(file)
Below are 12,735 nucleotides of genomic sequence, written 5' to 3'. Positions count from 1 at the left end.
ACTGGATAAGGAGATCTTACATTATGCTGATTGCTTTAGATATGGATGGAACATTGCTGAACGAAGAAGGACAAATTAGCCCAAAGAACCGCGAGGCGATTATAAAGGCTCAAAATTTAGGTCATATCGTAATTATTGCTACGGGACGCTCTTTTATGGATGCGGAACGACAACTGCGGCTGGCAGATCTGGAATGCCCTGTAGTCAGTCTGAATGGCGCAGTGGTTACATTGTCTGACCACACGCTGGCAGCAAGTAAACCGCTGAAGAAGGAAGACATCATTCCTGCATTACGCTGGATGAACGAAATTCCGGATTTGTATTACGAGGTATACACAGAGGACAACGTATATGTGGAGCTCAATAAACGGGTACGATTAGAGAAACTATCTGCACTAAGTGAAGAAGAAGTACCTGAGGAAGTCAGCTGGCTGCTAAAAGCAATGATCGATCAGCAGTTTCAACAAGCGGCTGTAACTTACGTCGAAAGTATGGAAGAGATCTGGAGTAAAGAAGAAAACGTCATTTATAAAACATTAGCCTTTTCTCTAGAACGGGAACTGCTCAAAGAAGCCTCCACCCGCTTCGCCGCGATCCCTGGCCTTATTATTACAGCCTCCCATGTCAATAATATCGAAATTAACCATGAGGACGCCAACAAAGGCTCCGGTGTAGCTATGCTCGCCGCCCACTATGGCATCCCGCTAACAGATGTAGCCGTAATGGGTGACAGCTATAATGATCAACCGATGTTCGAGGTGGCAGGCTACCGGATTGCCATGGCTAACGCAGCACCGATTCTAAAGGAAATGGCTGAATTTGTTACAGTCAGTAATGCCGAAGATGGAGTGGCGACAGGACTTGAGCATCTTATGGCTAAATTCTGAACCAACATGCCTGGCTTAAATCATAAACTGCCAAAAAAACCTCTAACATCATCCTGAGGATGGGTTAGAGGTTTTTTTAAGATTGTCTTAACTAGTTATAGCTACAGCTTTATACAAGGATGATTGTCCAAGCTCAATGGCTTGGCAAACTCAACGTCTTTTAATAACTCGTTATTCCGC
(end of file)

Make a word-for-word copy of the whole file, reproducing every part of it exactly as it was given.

Below are 12,735 nucleotides of genomic sequence, written 5' to 3'. Positions count from 1 at the left end.
ACTGGATAAGGAGATCTTACATTATGCTGATTGCTTTAGATATGGATGGAACATTGCTGAACGAAGAAGGACAAATTAGCCCAAAGAACCGCGAGGCGATTATAAAGGCTCAAAATTTAGGTCATATCGTAATTATTGCTACGGGACGCTCTTTTATGGATGCGGAACGACAACTGCGGCTGGCAGATCTGGAATGCCCTGTAGTCAGTCTGAATGGCGCAGTGGTTACATTGTCTGACCACACGCTGGCAGCAAGTAAACCGCTGAAGAAGGAAGACATCATTCCTGCATTACGCTGGATGAACGAAATTCCGGATTTGTATTACGAGGTATACACAGAGGACAACGTATATGTGGAGCTCAATAAACGGGTACGATTAGAGAAACTATCTGCACTAAGTGAAGAAGAAGTACCTGAGGAAGTCAGCTGGCTGCTAAAAGCAATGATCGATCAGCAGTTTCAACAAGCGGCTGTAACTTACGTCGAAAGTATGGAAGAGATCTGGAGTAAAGAAGAAAACGTCATTTATAAAACATTAGCCTTTTCTCTAGAACGGGAACTGCTCAAAGAAGCCTCCACCCGCTTCGCCGCGATCCCTGGCCTTATTATTACAGCCTCCCATGTCAATAATATCGAAATTAACCATGAGGACGCCAACAAAGGCTCCGGTGTAGCTATGCTCGCCGCCCACTATGGCATCCCGCTAACAGATGTAGCCGTAATGGGTGACAGCTATAATGATCAACCGATGTTCGAGGTGGCAGGCTACCGGATTGCCATGGCTAACGCAGCACCGATTCTAAAGGAAATGGCTGAATTTGTTACAGTCAGTAATGCCGAAGATGGAGTGGCGACAGGACTTGAGCATCTTATGGCTAAATTCTGAACCAACATGCCTGGCTTAAATCATAAACTGCCAAAAAAACCTCTAACATCATCCTGAGGATGGGTTAGAGGTTTTTTTAAGATTGTCTTAACTAGTTATAGCTACAGCTTTATACAAGGATGATTGTCCAAGCTCAATGGCTTGGCAAACTCAACGTCTTTTAATAACTCGTTATTCCGC